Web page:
The night before his arrest, Hillary’s youngest brother Herbert had run outside to meet Hillary in front of their home in a panic, explaining that a man had been murdered in their yard. The man was an employee of Hillary’s father who had recently stolen Hillary’s mother’s chapattis and their savings from their home before going into hiding. A mob spotted the man in town and, despite Hillary’s father’s attempts to restrain them, the mob killed the man in front of Hillary’s home and left him dead at about 8:30 a.m., when Hillary and his brothers had been at school.

Feeling the police were too corrupt to be trusted not to accuse him of the murder, Hillary’s father buried the man in the backyard himself. None of them ever dreamed that Hillary, his mother, father and little brother Joseph would all be arrested and accused of the crime.

The three days Hillary thought it would take for him to be released came and went, uneventfully. Though Hillary’s mother was released after two weeks in prison, Hillary and Joseph and their father stayed in the Hoima prison for two months before getting a court hearing.

“I still had hope that I was going to be released,” he says, until he learned in court that his case had to be heard by the high court and they would have to wait until the next time the high court met. “‘When will the court sit?’ I asked, and the magistrate told me he didn’t know the time, the date, the hour and even the judge who was going to work upon our case. The only thing [to do] was go, relax and wait until that date. That’s when I realized, ‘Uh oh. It’s going to take a long time.’”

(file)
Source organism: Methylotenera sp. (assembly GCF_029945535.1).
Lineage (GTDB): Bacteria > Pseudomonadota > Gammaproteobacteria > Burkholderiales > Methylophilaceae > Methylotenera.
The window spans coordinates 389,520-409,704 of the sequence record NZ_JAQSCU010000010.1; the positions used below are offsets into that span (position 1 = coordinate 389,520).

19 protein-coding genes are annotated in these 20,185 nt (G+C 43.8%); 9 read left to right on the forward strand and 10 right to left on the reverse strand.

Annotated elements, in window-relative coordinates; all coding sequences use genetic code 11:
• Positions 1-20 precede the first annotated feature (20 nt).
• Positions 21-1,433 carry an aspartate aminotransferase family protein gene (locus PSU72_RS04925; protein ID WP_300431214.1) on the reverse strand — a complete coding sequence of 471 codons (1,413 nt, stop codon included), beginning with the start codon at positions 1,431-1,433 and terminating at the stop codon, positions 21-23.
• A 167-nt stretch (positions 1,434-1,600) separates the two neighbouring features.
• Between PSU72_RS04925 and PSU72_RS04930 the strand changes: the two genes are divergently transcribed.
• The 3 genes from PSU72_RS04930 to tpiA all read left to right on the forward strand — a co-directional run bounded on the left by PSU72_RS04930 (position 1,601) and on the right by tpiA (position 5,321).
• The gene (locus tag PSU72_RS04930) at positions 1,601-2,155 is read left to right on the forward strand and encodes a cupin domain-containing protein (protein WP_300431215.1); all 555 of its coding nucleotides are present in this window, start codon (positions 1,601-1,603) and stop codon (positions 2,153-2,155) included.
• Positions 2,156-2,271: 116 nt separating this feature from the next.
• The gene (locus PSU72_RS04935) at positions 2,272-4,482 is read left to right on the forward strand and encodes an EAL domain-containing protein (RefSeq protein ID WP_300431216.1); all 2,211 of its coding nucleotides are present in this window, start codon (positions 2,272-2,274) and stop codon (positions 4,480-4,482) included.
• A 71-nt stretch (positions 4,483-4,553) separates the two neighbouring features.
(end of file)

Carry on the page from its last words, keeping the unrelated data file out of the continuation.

Hillary and Joseph were moved to Ihungu Remand Home, a juvenile prison in Masindi, to wait for the high court to meet, while their father remained in the Hoima prison.

Every day in prison, Hillary says, “I was praying and asking one thing: for God to help me out.” In the meantime, he made sure to take care of his little brother as best as he could. Being the great student and obedient child that he was, Hillary soon became the katikiro (prime minister) of his fellow juvenile prisoners.

“I was the one taking care of them,” he says. “I would take them to the hospital if they got sick. I took them to the public hospital to only get help from one doctor. Unfortunately, this one doctor wasn’t working appropriately.”